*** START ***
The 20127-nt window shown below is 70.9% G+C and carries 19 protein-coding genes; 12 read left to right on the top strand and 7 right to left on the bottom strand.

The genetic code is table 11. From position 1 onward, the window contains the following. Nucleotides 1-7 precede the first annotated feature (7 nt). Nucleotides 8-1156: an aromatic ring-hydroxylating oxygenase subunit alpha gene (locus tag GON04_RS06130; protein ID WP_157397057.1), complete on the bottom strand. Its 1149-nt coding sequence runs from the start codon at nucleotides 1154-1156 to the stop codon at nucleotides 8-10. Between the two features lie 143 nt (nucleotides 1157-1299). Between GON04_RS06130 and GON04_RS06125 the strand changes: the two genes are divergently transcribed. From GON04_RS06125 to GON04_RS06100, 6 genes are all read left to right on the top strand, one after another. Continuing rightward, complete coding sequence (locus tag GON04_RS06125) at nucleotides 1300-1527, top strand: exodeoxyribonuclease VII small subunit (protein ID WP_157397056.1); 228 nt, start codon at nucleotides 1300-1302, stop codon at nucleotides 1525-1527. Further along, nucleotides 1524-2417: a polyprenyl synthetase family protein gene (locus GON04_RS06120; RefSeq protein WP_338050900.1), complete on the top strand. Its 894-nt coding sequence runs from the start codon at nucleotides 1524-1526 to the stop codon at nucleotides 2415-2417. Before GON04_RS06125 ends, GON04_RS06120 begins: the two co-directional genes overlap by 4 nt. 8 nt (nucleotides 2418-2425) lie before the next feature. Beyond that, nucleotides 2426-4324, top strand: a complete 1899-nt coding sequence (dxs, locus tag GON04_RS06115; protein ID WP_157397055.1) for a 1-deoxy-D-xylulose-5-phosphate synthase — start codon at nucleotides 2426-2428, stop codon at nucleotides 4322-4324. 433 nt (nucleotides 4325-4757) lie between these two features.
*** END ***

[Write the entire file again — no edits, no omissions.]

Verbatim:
The 20127-nt window shown below is 70.9% G+C and carries 19 protein-coding genes; 12 read left to right on the top strand and 7 right to left on the bottom strand.

The genetic code is table 11. From position 1 onward, the window contains the following. Nucleotides 1-7 precede the first annotated feature (7 nt). Nucleotides 8-1156: an aromatic ring-hydroxylating oxygenase subunit alpha gene (locus tag GON04_RS06130; protein ID WP_157397057.1), complete on the bottom strand. Its 1149-nt coding sequence runs from the start codon at nucleotides 1154-1156 to the stop codon at nucleotides 8-10. Between the two features lie 143 nt (nucleotides 1157-1299). Between GON04_RS06130 and GON04_RS06125 the strand changes: the two genes are divergently transcribed. From GON04_RS06125 to GON04_RS06100, 6 genes are all read left to right on the top strand, one after another. Continuing rightward, complete coding sequence (locus tag GON04_RS06125) at nucleotides 1300-1527, top strand: exodeoxyribonuclease VII small subunit (protein ID WP_157397056.1); 228 nt, start codon at nucleotides 1300-1302, stop codon at nucleotides 1525-1527. Further along, nucleotides 1524-2417: a polyprenyl synthetase family protein gene (locus GON04_RS06120; RefSeq protein WP_338050900.1), complete on the top strand. Its 894-nt coding sequence runs from the start codon at nucleotides 1524-1526 to the stop codon at nucleotides 2415-2417. Before GON04_RS06125 ends, GON04_RS06120 begins: the two co-directional genes overlap by 4 nt. 8 nt (nucleotides 2418-2425) lie before the next feature. Beyond that, nucleotides 2426-4324, top strand: a complete 1899-nt coding sequence (dxs, locus tag GON04_RS06115; protein ID WP_157397055.1) for a 1-deoxy-D-xylulose-5-phosphate synthase — start codon at nucleotides 2426-2428, stop codon at nucleotides 4322-4324. 433 nt (nucleotides 4325-4757) lie between these two features.